February 9, 2013


A conversation about conservatism (Jennifer Rubin on February 8, 2013, Washington Post)

Just at a time when Republicans are debating what sort of party they should have and what sort of conservatism they can practice and still win elections comes along an important and highly readable book by Hoover scholar Peter Berkowitz, "Constitutional Conservatism: Liberty, Self-Government, and Political Moderation." [...]

I came to the conclusion that it was necessary to restate the connection between liberty, self-government and political moderation. "Constitutional Conservatism" represents my attempt to do so.  The book contains chapters on Edmund Burke, "The Federalist" and the high points of post-World War II American conservatism.  You could sum up the results in three propositions:

First, social conservatives and libertarians should rally around, and rededicate themselves to conserving, the principles of liberty inscribed in the United States Constitution.  
Second, dedication to conserving these principles of liberty would yield an alliance among conservatives that is both philosophically coherent and politically potent.  
Third, both the philosophical coherence and the political potency derive in significant measure from the lesson of moderation inscribed in the Constitution and in modern conservatism more generally.

The defense of political moderation is always needed because the tendency to take one single principle, right, or policy to an extreme is endemic to politics, yet we are called upon, particularly in a liberal democracy, to balance and blend competing principles, rights and policies as times change and as new opportunities and threats emerge and others recede. [...]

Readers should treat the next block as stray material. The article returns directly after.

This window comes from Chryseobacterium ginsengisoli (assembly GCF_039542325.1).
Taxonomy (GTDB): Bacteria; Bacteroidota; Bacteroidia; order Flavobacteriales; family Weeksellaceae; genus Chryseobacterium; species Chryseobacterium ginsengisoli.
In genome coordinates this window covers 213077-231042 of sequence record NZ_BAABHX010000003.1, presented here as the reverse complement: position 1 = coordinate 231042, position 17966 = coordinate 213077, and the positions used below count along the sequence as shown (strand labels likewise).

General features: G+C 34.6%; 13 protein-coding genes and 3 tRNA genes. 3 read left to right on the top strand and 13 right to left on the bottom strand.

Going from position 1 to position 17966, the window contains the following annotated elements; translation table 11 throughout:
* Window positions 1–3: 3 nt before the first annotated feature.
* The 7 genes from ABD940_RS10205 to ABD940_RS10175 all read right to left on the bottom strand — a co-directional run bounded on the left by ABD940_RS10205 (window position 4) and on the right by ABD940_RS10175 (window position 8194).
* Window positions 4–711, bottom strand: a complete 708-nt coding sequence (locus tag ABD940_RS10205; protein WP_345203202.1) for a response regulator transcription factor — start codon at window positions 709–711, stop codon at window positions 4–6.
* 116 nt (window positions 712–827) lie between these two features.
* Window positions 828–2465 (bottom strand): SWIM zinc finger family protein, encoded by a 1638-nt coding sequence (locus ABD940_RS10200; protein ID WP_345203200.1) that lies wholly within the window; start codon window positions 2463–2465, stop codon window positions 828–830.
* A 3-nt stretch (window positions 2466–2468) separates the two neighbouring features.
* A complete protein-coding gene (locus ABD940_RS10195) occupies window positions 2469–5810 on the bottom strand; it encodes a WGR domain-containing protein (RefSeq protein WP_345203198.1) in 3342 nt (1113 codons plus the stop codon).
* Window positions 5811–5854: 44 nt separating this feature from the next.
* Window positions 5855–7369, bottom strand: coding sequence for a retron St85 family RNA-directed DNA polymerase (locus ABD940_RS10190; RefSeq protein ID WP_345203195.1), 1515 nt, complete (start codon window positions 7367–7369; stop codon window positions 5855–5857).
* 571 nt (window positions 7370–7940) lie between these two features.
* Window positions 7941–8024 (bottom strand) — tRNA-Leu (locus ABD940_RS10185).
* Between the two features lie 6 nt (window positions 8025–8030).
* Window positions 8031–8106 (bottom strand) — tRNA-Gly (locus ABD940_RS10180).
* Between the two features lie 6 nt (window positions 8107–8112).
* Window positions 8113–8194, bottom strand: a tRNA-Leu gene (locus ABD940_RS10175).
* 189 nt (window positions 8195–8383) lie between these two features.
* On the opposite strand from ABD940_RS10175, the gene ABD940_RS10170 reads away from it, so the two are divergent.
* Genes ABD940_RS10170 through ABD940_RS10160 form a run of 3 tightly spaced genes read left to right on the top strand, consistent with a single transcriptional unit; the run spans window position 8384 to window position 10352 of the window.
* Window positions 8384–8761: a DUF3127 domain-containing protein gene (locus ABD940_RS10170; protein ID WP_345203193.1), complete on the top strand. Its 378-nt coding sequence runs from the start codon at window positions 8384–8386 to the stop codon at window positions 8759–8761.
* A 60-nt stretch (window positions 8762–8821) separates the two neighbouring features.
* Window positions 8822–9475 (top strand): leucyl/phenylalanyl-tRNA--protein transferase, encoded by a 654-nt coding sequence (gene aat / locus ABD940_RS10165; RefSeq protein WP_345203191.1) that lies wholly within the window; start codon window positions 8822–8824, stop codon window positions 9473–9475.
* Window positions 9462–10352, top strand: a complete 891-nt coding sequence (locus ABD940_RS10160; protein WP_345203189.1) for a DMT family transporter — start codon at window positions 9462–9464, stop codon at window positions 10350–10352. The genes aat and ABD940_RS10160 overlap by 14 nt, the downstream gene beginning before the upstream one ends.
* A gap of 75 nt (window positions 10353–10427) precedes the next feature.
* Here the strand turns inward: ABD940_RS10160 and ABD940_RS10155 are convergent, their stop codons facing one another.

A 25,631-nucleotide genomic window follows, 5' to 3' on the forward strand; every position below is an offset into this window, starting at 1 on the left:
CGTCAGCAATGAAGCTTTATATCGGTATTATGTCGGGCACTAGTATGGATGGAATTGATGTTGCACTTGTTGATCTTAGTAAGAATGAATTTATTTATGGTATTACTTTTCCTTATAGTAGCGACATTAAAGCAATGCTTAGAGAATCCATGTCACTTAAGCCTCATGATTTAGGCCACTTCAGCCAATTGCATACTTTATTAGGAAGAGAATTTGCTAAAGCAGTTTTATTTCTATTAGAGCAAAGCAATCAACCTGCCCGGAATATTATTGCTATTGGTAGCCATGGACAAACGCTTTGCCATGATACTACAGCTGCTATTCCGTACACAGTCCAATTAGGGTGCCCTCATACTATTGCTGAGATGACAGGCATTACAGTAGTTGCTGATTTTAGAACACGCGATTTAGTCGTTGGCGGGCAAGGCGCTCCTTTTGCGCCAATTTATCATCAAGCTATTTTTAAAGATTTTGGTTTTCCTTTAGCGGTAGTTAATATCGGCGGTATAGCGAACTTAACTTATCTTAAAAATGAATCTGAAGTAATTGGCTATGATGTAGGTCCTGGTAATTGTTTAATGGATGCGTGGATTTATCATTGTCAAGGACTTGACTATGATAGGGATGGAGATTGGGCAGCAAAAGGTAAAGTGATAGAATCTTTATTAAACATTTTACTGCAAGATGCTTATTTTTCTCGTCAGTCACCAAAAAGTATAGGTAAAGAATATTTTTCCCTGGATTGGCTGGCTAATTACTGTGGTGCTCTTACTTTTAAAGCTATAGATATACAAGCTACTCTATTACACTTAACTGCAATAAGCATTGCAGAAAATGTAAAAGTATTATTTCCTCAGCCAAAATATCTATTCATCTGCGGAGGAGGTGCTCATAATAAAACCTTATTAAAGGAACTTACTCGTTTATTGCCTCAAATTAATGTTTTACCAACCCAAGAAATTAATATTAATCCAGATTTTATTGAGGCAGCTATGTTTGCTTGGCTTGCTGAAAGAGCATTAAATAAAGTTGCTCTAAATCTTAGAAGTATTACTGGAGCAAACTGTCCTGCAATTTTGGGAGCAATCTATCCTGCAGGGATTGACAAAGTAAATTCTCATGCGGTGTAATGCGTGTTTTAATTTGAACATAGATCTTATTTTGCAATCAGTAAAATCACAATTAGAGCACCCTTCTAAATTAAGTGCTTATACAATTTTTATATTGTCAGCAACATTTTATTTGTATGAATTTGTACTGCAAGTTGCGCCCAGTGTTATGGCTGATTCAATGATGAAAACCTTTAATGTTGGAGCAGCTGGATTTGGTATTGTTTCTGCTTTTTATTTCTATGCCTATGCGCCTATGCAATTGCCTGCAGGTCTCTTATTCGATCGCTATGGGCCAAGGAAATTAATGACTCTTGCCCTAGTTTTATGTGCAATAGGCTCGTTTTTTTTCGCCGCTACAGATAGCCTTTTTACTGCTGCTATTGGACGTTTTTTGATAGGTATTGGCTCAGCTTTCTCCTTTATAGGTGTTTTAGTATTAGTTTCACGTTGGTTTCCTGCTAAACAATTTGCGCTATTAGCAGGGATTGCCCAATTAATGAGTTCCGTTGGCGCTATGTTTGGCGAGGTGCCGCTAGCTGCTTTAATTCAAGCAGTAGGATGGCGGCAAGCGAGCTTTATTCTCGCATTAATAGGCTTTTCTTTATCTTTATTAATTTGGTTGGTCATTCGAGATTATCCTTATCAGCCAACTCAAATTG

"Moderation," as you point out, has gotten a bad rap for mushiness or mechanical horse trading. You argue it is something different. Perhaps heterogeneity or "fusion" (Frank S. Meyer's term) would be better. What's the essence of conservative moderation and have you seen examples of such (e.g. Ryan's Roadmap for America, Bush on immigration reform) that embodies that ethos? Should we replace "moderation" with prudence or restraint or balance?

Yes, moderation has a bad name, and in some quarters it always has.  In "Reflections on the Revolution in France," Burke observed that one who seeks to defend a "scheme of liberty soberly limited" is likely to be accused of lacking "fidelity to his cause."  Purists, he says, will denounce moderation as the "virtue of cowards" and will condemn compromise as the "prudence of traitors."

Nevertheless, I prefer to stick with the term moderation -- or better still, political moderation -- because "heterogeneity" is very abstract and "fusion" (which Meyer did not care for) suggests that conservative principles can only be held together by some ineffable cosmic force.

The political moderation I defend has nothing to do with splitting the difference or compromise for the sake of compromise.  The essence of political moderation in a free society is balancing and blending competing and worthy principles for the sake of liberty.  And the essence of conservative political moderation is recognizing the mutual dependence and mutual tension between liberty and tradition.

Political moderation is bound up with an appreciation of the imperfections of human nature, respect for the limits of human knowledge, and recognition of the significance of circumstances in coloring conduct and shaping options.  Together, these yield a generally empirical, skeptical and anti-utopian sensibility.

Posted by at February 9, 2013 7:35 AM

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